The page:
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In December 2014, it was reported that a resident of a unit in North Sydney parked with the front wheel of his car about 1 metre into a space owned by a neighbouring North Sydney unit complex. When he came downstairs the next day, he found the front wheel clamped. He was forced to pay $1400 to get his car released. "I had to pay. I had to go to work," the man said. Another resident who had to pay $1600 to have his car released said, "I donít think it's Australian. They have no right to touch my property."

In NSW, the Local Government Amendment (Parking and Wheel Clamping) Act prohibits this on private property unless you have the consent of the owner. So, while a group of residents could agree on parking regulations within their strata scheme, which included clamping a car parked in a way that broke the rules, it would only apply to their own vehicles, not to visitors or residents of an adjoining property.

In Victoria, the Road Safety (Wheel Clamping) Act 1996 states the following:

People should not park where they are not permitted to do so, but that does not give anybody the right to deprive them of the use of their vehicles. In most jurisdictions, wheel clamping on private or even public property is essentially kidnapping a vehicle for the purpose of extorting money. Nobody should ever pay a wheel clamper to remove a clamp under any circumstances. A motorist who finds that his car has been clamped should immediately call the police and also lay formal criminal charges against the wheel clamper.


Although most lawyers would advocate that a motorist who finds a wheel clamp on his car should call the police, I think that there is a much better way to address this issue. That is, the motorist should grab a cordless angle grinder and remove the clamp from his car. He should also completely chop the clamp up so that it cannot ever be used again. This will not only cost the wheel clamper the price of the clamp, but it goes without saying that the motorist should also tell the clamper where he can shove his extortionate demand for money or compensation for the destroyed clamp.

If the wheel clamper complains to the police that a motorist has removed and chopped up his clamp, the motorist can state that if the clamp had not been illegally placed on his vehicle and immobilised it and deprived him of its use, then the issue would not have arisen. The motorist could merely state that the situation was completely the fault and the illegal act of the wheel clamper and if he wanted to take legal action against the motorist, he was welcome to try and sue him in a civil court of law.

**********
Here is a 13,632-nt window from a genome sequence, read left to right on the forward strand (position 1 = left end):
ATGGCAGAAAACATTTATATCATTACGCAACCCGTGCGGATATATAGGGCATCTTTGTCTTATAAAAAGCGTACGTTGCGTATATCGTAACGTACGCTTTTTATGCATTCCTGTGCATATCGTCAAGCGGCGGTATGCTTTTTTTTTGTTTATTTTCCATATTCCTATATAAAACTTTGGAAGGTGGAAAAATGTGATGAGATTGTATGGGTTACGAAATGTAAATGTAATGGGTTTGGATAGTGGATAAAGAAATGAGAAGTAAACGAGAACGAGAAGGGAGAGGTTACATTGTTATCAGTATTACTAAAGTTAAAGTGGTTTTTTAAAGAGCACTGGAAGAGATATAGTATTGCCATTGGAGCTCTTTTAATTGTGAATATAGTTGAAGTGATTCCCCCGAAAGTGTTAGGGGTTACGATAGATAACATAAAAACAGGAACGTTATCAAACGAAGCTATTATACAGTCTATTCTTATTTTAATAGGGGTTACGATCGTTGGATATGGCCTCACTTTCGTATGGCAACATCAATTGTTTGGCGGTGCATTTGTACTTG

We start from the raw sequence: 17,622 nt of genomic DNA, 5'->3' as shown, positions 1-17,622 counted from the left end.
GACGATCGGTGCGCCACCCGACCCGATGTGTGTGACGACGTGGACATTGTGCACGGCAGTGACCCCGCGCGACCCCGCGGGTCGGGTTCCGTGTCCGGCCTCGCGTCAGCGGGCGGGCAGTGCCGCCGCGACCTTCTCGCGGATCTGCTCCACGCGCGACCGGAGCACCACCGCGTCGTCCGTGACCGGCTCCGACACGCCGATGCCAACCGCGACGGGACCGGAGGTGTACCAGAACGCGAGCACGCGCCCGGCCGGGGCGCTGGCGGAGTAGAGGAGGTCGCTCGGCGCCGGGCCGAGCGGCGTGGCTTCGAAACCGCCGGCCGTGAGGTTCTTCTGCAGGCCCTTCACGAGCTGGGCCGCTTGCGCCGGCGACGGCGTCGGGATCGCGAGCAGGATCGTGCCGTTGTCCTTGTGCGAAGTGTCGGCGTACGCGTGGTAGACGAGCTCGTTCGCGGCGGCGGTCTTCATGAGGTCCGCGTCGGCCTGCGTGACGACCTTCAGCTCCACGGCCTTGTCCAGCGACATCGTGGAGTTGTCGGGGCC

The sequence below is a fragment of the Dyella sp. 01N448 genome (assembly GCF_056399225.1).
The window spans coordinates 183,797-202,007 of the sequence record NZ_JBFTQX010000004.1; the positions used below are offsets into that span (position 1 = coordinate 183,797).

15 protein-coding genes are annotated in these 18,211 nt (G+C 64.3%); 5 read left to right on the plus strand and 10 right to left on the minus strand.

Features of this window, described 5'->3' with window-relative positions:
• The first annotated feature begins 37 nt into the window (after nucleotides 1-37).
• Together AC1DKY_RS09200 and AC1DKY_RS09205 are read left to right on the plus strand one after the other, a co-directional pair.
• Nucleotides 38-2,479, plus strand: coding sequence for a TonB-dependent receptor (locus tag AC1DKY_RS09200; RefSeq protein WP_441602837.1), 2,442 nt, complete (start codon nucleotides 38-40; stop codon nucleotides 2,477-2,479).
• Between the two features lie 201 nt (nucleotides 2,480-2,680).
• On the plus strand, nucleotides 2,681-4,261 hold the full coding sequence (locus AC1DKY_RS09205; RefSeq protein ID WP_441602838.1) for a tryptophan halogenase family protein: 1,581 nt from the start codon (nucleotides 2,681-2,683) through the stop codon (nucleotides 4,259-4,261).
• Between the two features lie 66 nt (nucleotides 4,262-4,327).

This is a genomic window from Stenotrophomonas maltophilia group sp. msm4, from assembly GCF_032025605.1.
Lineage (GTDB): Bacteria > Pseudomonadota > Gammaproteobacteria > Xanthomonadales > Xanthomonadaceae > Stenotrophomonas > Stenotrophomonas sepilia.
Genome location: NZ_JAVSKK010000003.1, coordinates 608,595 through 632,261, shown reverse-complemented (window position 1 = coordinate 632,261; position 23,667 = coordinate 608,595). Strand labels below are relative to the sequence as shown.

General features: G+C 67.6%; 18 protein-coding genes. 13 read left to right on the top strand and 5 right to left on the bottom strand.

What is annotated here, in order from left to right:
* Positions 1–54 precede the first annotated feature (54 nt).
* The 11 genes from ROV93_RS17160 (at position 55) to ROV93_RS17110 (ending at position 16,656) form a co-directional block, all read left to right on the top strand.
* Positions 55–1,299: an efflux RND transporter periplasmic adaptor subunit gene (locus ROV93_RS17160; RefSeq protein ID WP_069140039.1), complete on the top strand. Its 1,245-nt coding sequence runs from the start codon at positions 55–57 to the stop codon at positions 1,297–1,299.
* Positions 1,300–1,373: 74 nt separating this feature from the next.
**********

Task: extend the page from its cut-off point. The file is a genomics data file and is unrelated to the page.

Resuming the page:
No motorist should ever pay one single cent to wheel clampers because what these bastards do is sheer extortion. The examples of the two people in North Sydney who were gouged for $1400 and $1600 respectively prove this beyond a shadow of doubt. If somebody parks illegally on private property, then there are legal remedies that should be exercised in courts of law. Immobilising a person's car is literally a case of kidnapping and illegal deprivation and motorists who have had their cars clamped have the right to free their cars up by any means possible. Grinding off the clamp and destroying it is an excellent way to teach those clamping bastards a good lesson.

This also applies to people who try and prevent motorists from leaving places where they may have parked without permission of the owners or operators of those properties. Nobody has the legal right to detain motorists or prevent them from leaving a place. If those motorists are placed under citizen's arrest by the property owners, this has massive legal ramifications. Parking on private property, even without permission, is not a crime, therefore there is no legal cause for a person making a citizen's arrest of a person who parked on his property or impeding his departure. If this happens, the motorist has very strong grounds on which to sue that person who deprived him of his liberty, as well as laying a criminal charge of kidnapping against him.